By last year, Gibbons was ready to declare his commitment to the equity approach in a letter outlining STRIVE’s work.

“Please forgive the cynical perspective, but I increasingly fear that too many initiatives branded as school reform across our country are initiatives not to change the programs inside of schools, but rather initiatives to adjust the circumstances such that some students are encouraged to enter the school and others are encouraged to leave,” Gibbons wrote to the network’s staff, families and supporters. “Far too often, those encouraged to enter are those already on track to proficiency and those encouraged to leave are those students with the most significant needs.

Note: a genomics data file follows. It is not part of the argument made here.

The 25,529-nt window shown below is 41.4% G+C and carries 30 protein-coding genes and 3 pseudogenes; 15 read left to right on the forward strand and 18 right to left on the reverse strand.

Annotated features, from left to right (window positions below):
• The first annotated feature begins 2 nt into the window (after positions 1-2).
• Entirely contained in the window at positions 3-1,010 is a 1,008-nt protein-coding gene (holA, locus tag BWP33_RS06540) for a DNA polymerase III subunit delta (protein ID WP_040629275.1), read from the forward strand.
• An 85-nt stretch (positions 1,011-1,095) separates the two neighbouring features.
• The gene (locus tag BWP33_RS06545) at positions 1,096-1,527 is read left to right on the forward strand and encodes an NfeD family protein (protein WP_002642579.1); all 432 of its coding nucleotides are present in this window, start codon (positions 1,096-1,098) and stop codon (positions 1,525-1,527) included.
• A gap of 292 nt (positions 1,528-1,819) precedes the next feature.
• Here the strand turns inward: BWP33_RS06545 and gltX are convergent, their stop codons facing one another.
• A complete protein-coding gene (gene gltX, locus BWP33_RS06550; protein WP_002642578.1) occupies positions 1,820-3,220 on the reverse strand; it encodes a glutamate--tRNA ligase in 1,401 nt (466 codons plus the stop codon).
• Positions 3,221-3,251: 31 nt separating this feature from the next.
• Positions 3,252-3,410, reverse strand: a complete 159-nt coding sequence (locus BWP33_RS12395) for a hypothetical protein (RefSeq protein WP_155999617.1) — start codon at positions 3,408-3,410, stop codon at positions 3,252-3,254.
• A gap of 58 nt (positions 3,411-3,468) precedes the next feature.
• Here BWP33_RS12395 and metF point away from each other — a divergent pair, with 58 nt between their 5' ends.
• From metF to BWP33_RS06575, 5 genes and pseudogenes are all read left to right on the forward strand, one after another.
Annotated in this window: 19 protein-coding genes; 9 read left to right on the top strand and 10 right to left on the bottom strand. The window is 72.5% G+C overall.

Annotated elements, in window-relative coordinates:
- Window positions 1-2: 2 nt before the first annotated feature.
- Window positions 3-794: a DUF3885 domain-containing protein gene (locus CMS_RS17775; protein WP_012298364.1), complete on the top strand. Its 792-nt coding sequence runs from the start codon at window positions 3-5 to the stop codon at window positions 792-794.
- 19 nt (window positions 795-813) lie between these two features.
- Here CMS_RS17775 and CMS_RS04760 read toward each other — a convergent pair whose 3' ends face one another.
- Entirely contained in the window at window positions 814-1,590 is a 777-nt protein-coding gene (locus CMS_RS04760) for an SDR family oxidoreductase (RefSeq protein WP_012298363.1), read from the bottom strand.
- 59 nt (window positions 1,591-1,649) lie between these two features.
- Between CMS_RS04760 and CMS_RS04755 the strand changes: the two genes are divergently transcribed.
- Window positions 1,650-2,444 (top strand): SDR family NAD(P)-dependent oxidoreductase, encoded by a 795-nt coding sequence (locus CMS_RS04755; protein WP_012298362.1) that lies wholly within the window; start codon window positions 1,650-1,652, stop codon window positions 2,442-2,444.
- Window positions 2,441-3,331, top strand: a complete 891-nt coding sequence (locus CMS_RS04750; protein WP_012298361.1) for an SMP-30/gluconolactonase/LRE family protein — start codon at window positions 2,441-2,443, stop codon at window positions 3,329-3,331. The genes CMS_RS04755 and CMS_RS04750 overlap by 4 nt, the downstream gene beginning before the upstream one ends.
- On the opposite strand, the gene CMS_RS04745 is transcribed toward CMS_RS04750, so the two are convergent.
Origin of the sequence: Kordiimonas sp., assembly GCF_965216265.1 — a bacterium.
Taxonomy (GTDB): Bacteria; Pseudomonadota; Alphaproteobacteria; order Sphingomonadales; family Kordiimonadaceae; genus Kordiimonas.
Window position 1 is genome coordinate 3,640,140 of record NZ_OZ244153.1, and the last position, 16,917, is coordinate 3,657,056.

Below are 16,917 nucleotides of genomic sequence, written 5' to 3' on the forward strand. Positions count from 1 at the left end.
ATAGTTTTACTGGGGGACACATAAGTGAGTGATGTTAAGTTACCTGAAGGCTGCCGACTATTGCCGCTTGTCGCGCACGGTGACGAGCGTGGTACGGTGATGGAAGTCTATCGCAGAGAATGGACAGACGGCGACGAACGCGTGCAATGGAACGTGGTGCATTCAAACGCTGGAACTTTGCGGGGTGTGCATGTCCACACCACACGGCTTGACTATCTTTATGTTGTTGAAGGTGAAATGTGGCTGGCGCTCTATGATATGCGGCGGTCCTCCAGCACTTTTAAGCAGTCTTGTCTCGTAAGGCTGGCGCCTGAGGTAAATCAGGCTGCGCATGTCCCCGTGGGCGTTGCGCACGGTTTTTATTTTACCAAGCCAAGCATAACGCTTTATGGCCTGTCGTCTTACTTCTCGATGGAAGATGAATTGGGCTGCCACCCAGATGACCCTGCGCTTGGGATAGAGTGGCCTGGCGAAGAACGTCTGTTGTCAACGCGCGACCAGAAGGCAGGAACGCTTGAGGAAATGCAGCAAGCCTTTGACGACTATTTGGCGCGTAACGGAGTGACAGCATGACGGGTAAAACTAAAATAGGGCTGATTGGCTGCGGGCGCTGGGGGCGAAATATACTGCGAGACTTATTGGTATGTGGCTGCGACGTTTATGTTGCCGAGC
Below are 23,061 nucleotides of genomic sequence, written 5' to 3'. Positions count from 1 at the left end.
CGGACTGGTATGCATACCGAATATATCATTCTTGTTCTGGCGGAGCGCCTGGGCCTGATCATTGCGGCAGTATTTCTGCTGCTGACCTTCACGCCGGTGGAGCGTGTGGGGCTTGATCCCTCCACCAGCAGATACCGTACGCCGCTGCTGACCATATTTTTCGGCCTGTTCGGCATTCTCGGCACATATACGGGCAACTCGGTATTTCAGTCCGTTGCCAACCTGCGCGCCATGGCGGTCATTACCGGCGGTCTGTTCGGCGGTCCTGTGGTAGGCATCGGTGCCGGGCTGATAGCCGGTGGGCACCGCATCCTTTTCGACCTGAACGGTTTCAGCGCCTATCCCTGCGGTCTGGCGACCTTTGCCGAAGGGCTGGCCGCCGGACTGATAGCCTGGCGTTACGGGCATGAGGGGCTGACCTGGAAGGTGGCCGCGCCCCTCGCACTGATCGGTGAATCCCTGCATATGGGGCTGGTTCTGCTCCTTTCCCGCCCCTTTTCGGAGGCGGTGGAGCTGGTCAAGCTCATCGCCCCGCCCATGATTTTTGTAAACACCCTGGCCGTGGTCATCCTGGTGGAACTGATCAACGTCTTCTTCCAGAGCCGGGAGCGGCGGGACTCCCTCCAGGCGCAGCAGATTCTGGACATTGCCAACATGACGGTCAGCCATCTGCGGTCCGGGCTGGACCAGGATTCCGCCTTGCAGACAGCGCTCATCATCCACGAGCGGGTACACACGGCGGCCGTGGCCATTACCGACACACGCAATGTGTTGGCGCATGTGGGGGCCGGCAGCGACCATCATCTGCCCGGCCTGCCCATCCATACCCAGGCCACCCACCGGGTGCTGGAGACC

“At STRIVE Prep, we are putting a stake in the ground that we don’t do that here.”

At STRIVE Prep Federal (photo by Helen H. Richardson/The Denver Post).

STRIVE ISN’T ALONE IN LOWERING TRADITIONAL BARRIERS TO ENTRY. A year after STRIVE committed to opening the Lake campus, the school district and its charter school leaders signed a “collaboration compact.”  The district pledged equitable funding and — crucially — a shot at district real estate. Charter schools committed to improving access and equity.

Like schools run by school districts, charter schools must under federal law open their doors to students with special needs and develop individual learning plans for them.

But historically, charter schools have not educated a proportionate share of special-needs students. In 2011-12, the last year analyzed, special education students comprised 10.4 percent of charter schools’ enrollment, compared to 12.6 percent in district-run schools, according the National Center on Special Education in Charter Schools.